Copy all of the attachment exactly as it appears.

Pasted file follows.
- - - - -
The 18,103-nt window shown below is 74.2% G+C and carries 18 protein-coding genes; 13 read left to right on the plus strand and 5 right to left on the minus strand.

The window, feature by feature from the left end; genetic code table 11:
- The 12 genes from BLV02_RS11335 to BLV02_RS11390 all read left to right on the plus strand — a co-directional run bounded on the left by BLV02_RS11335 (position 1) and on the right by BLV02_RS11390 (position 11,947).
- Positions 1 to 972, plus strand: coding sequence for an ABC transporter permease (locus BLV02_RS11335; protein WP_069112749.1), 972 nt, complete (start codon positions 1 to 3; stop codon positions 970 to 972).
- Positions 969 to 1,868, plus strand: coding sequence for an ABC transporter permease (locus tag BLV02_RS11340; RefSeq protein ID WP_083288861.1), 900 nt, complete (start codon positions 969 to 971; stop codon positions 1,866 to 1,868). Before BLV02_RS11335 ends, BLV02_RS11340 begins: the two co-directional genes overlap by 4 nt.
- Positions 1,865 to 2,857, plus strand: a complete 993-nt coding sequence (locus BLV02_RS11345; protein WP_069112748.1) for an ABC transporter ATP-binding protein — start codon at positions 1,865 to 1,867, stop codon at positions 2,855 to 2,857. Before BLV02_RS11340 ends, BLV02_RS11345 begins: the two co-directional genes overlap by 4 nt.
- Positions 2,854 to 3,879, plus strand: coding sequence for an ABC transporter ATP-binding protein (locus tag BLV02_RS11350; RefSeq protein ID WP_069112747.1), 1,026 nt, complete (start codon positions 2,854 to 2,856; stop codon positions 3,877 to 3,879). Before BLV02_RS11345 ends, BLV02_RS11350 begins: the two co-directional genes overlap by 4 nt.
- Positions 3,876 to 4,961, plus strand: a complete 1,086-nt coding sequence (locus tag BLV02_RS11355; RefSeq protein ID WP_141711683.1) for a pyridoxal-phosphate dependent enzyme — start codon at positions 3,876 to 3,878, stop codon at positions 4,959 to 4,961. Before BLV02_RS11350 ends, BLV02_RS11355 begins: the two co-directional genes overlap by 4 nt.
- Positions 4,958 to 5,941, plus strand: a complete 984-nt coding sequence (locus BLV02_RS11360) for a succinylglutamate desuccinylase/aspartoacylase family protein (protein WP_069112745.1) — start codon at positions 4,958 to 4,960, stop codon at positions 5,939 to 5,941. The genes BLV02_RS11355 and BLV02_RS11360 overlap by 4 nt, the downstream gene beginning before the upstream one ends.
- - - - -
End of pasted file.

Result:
The 18,103-nt window shown below is 74.2% G+C and carries 18 protein-coding genes; 13 read left to right on the plus strand and 5 right to left on the minus strand.

The window, feature by feature from the left end; genetic code table 11:
- The 12 genes from BLV02_RS11335 to BLV02_RS11390 all read left to right on the plus strand — a co-directional run bounded on the left by BLV02_RS11335 (position 1) and on the right by BLV02_RS11390 (position 11,947).
- Positions 1 to 972, plus strand: coding sequence for an ABC transporter permease (locus BLV02_RS11335; protein WP_069112749.1), 972 nt, complete (start codon positions 1 to 3; stop codon positions 970 to 972).
- Positions 969 to 1,868, plus strand: coding sequence for an ABC transporter permease (locus tag BLV02_RS11340; RefSeq protein ID WP_083288861.1), 900 nt, complete (start codon positions 969 to 971; stop codon positions 1,866 to 1,868). Before BLV02_RS11335 ends, BLV02_RS11340 begins: the two co-directional genes overlap by 4 nt.
- Positions 1,865 to 2,857, plus strand: a complete 993-nt coding sequence (locus BLV02_RS11345; protein WP_069112748.1) for an ABC transporter ATP-binding protein — start codon at positions 1,865 to 1,867, stop codon at positions 2,855 to 2,857. Before BLV02_RS11340 ends, BLV02_RS11345 begins: the two co-directional genes overlap by 4 nt.
- Positions 2,854 to 3,879, plus strand: coding sequence for an ABC transporter ATP-binding protein (locus tag BLV02_RS11350; RefSeq protein ID WP_069112747.1), 1,026 nt, complete (start codon positions 2,854 to 2,856; stop codon positions 3,877 to 3,879). Before BLV02_RS11345 ends, BLV02_RS11350 begins: the two co-directional genes overlap by 4 nt.
- Positions 3,876 to 4,961, plus strand: a complete 1,086-nt coding sequence (locus tag BLV02_RS11355; RefSeq protein ID WP_141711683.1) for a pyridoxal-phosphate dependent enzyme — start codon at positions 3,876 to 3,878, stop codon at positions 4,959 to 4,961. Before BLV02_RS11350 ends, BLV02_RS11355 begins: the two co-directional genes overlap by 4 nt.
- Positions 4,958 to 5,941, plus strand: a complete 984-nt coding sequence (locus BLV02_RS11360) for a succinylglutamate desuccinylase/aspartoacylase family protein (protein WP_069112745.1) — start codon at positions 4,958 to 4,960, stop codon at positions 5,939 to 5,941. The genes BLV02_RS11355 and BLV02_RS11360 overlap by 4 nt, the downstream gene beginning before the upstream one ends.